World Economy

Hamburg Burns as G20 Talks Begin

Upwards of 10,000 protesters were from anti-Trump and anti-capitalist groups. Protests turned violent as Trump arrived in Hamburg
Riot police block the “Welcome to Hell” rally against the G20 summit in Hamburg, northern Germany on July 7.Riot police block the “Welcome to Hell” rally against the G20 summit in Hamburg, northern Germany on July 7.

Protesters have turned violent in Hamburg, Germany, as the G-20 summit, featuring many of the world’s most powerful heads of state, gets underway. A huge demonstration has been forcefully suspended by Hamburg’s police after small riots started. The situation escalated quickly afterwards, with masked rioters wreaking havoc—torching cars and forcing the evacuation of a kindergarten.

Leaders of world's 20 largest economies are meeting in Germany for discussion on everything from climate to trade policies, news outlets reported.

The meeting, which began on Friday in the port city in the country's north, comes at a time of major shifts in the global geopolitical landscape, with US President Donald Trump's "America First" policies pushing Europe and China closer together.

Amid seemingly intractable conflicts, the host, German Chancellor Angela Merkel, faces the daunting task of steering leaders towards a consensus on trade, security, climate and migration—all issues that have become more contentious since Trump entered the White House in January.

Merkel said she hopes to find "compromises and answers" on a range of issues at the two-day meeting of leading industrial and developing nations. While there's little disagreement on fighting terrorism, the first item on the agenda, prospects of finding common ground on climate change and trade look uncertain.

The G-20 comprises Argentina, Australia, Brazil, China, Germany, France, Britain, India, Indonesia, Italy, Japan, Canada, South Korea, Mexico, Russia, Saudi Arabia, South Africa, Turkey, the United States and the European Union.

Also attending the summit are the Netherlands, Norway, Spain, Guinea, Senegal, Singapore and Vietnam.

“Shaping an Interconnected World”

The theme of this year’s G20 summit in Hamburg, Germany, is “Shaping an Interconnected World”. The gathering is set to focus on building resilient economies, improving sustainability and assuming responsibility for the prosperity of all countries. But discussions take place in a much more uncertain and potentially divisive environment than previous years.

In particular, they are divided over their attitudes toward globalization. It is globalization that has significantly increased the degree of interconnection between the world’s economies. And it is this interconnection that drives the need for international discussion and cooperation–via events such as the G20.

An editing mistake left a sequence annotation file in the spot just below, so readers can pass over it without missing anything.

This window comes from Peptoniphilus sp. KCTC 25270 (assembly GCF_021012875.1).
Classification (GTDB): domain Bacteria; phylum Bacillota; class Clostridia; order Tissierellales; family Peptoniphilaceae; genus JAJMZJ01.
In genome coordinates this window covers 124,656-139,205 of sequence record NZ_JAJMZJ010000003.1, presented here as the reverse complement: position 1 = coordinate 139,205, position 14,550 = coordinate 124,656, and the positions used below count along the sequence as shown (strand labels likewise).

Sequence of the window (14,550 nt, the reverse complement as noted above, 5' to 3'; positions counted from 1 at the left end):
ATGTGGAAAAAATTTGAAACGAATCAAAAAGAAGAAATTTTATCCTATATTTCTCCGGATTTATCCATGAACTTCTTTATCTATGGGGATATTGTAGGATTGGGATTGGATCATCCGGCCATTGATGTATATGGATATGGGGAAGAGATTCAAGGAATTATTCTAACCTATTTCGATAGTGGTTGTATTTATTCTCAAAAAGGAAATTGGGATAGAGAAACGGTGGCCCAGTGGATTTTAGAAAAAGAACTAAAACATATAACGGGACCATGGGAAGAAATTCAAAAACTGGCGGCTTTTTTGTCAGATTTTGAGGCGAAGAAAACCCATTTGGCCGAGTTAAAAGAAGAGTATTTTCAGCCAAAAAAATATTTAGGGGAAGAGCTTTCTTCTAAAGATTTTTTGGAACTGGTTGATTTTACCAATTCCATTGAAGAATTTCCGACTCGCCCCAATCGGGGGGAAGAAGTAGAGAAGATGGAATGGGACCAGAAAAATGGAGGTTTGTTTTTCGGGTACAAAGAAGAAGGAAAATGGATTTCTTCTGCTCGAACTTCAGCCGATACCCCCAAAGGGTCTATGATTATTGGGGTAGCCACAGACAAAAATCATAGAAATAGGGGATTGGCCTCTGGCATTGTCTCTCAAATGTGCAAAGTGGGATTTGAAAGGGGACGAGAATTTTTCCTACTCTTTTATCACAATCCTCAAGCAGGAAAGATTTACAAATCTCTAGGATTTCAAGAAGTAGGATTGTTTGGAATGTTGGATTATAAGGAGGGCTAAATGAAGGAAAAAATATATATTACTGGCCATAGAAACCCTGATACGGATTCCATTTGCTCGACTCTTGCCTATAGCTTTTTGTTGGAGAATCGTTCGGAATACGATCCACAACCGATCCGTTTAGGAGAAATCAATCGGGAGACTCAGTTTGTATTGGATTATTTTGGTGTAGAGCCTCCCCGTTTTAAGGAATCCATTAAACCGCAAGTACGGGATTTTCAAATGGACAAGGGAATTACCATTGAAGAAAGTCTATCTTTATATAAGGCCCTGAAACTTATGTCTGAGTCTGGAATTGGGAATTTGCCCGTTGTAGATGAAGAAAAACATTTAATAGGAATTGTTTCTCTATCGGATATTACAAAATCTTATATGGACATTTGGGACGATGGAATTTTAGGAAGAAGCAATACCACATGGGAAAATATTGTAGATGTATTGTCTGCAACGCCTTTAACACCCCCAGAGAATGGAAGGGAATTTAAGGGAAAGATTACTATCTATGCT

But this last year has seen as a loud backlash against globalization. There was the Brexit vote in the UK and the election of Donald Trump in the US on a protectionist ticket. This is ironic given that they are two of the world’s biggest economies (at least for the time being). Both have been major drivers of globalization and have benefited enormously from it.

But now both countries are calling the future of globalization into question. Two sides have emerged in the debate over whether or not globalization is a good thing and whether or not nation states should be more protective and inward-looking.

"Welcome to Hell"

Following a night of clashes Thursday with the police, thousands of people took to the streets of the German city to express anger over the two days of talks.

A number of police officers and emergency personnel were injured as the rally turned violent, authorities said. Fires were lit and rocks hurled in an effort to disrupt the summit. At least 30 protesters were arrested.

Some called the demonstration ‘Welcome to hell’ with some participants attacking authorities, setting fires, hurling rocks at officers and buildings, chanting slogans and touting angry banners. Upwards of 10,000 protesters were from anti-Trump and anti-capitalist groups. The latter say they are angry at the potential cost to the city of the clean-up following the summit. Protests turned violent as Trump arrived in Hamburg.

German police sought Friday to prevent small groups of mostly anti-capitalist protesters from disrupting the G20 summit. Officers dressed in riot gear intervened as protest groups tried to enter the red zone—the blocked-off area close to the summit venue—while other small groups staged sit-ins across the city.

Police said 159 officers have been injured since Thursday and reinforcements from outside Hamburg have been requested.

Members of the “Color the Red Zone” protest said they were trying to make it difficult for G20 participants to travel to the talks. “We are living in a democracy and the red zone is not a democracy,” said Karl S., a student protester from Dusseldorf who declined to give CNN his full name.

Hamburg police said one of their helicopters was targeted with a flare which only narrowly missed it. Two police vehicles carrying officers were also attacked, with paint thrown and windows smashed. Bottles and fireworks were flung, injuring some officers, police said. In addition, the tires of a Canadian delegation car were slashed, according to police.

Burning vehicles—not just luxury automobiles but also family cars, were seen burning at many places. The distinction doesn't matter—all that matters is that it's burning.


Add new comment

Read our comment policy before posting your viewpoints